by Michael Bazzett
- The sound a bluejay makes, if it were a color, would not be blue. It would be the color of something torn open.
- The ubiquity of dust.
- Two men enter a room. One asserts time is an invention, the other claims it as a discovery. They stare into one another’s eyes. The exact length of this pause has yet to be determined.
- Roughly half of all food is discarded, leading observers to conclude that we could, if necessary, live on the moon.
- It is a truth universally acknowledged that absolutes are not to be trusted. Fortunately, plans are underway to etch this into the cornerstones of public buildings.
- Throughout history, each individual has found the fact of his or her impending demise to be implausible. Most believed they were special. This secret was held closely to their chests. It apparently makes a dry, rattling sound when knocked loose.
- Punctuation matters: the penis, mightier than the sword?
- In modern parlance, we have one word for snow. Native peoples, however, had dozens of words for money, including bones, clams, bread, trees, meat, shells, and coca leaves, which, ironically, produce the aforementioned snow.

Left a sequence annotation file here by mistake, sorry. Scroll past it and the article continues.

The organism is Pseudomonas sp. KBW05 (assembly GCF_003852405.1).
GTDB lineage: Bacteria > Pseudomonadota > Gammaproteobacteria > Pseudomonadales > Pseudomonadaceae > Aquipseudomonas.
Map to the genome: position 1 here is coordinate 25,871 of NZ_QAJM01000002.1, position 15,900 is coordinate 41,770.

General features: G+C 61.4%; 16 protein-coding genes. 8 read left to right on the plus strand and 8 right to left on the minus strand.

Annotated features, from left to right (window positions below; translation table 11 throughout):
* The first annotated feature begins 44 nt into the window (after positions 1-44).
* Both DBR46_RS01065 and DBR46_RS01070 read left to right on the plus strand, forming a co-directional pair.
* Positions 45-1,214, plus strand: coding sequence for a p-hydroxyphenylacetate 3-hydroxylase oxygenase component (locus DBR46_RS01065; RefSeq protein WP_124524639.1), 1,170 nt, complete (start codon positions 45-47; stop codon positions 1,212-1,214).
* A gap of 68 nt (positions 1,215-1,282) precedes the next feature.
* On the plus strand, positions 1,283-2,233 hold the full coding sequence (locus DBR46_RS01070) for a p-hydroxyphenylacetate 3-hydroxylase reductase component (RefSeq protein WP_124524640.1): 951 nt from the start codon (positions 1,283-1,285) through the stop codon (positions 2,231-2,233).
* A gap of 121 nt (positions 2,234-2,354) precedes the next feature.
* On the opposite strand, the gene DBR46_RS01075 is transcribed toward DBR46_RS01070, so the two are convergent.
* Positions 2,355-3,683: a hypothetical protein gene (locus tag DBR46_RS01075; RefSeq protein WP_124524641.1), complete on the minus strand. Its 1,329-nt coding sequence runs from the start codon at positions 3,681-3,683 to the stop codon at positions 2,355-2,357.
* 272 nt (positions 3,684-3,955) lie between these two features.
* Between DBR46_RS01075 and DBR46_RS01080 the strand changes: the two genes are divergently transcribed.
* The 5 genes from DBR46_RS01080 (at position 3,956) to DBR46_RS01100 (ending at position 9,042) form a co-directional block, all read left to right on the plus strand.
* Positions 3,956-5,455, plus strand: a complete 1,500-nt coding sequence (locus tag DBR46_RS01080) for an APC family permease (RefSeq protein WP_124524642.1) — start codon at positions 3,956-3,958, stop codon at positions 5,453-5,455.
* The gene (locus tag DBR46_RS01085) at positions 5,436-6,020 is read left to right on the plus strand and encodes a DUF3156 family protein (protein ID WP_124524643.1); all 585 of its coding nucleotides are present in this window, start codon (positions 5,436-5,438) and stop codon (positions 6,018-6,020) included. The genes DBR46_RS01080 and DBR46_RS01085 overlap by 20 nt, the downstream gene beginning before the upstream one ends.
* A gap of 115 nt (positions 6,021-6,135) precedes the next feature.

- It is not possible to consider the next observation.
- Directions can be difficult to follow. The authorities are aware of this and have convened a committee to propose solutions. Internal politics are slowing the process, however. As in all things, it is a question of cultivating the proper discipline.
Michael Bazzett’s poems have appeared in journals such as West Branch, Green Mountains Review, Best New Poets, Diagram, and The National Poetry Review. He was the winner of the 2008 Bechtel Prize from Teachers & Writers Collaborative and was recently nominated for a Pushcart Prize. New poems are forthcoming in Beloit Poetry Journal, Bateau, The Los Angeles Review and Sentence. He lives in Minneapolis with his wife and two children.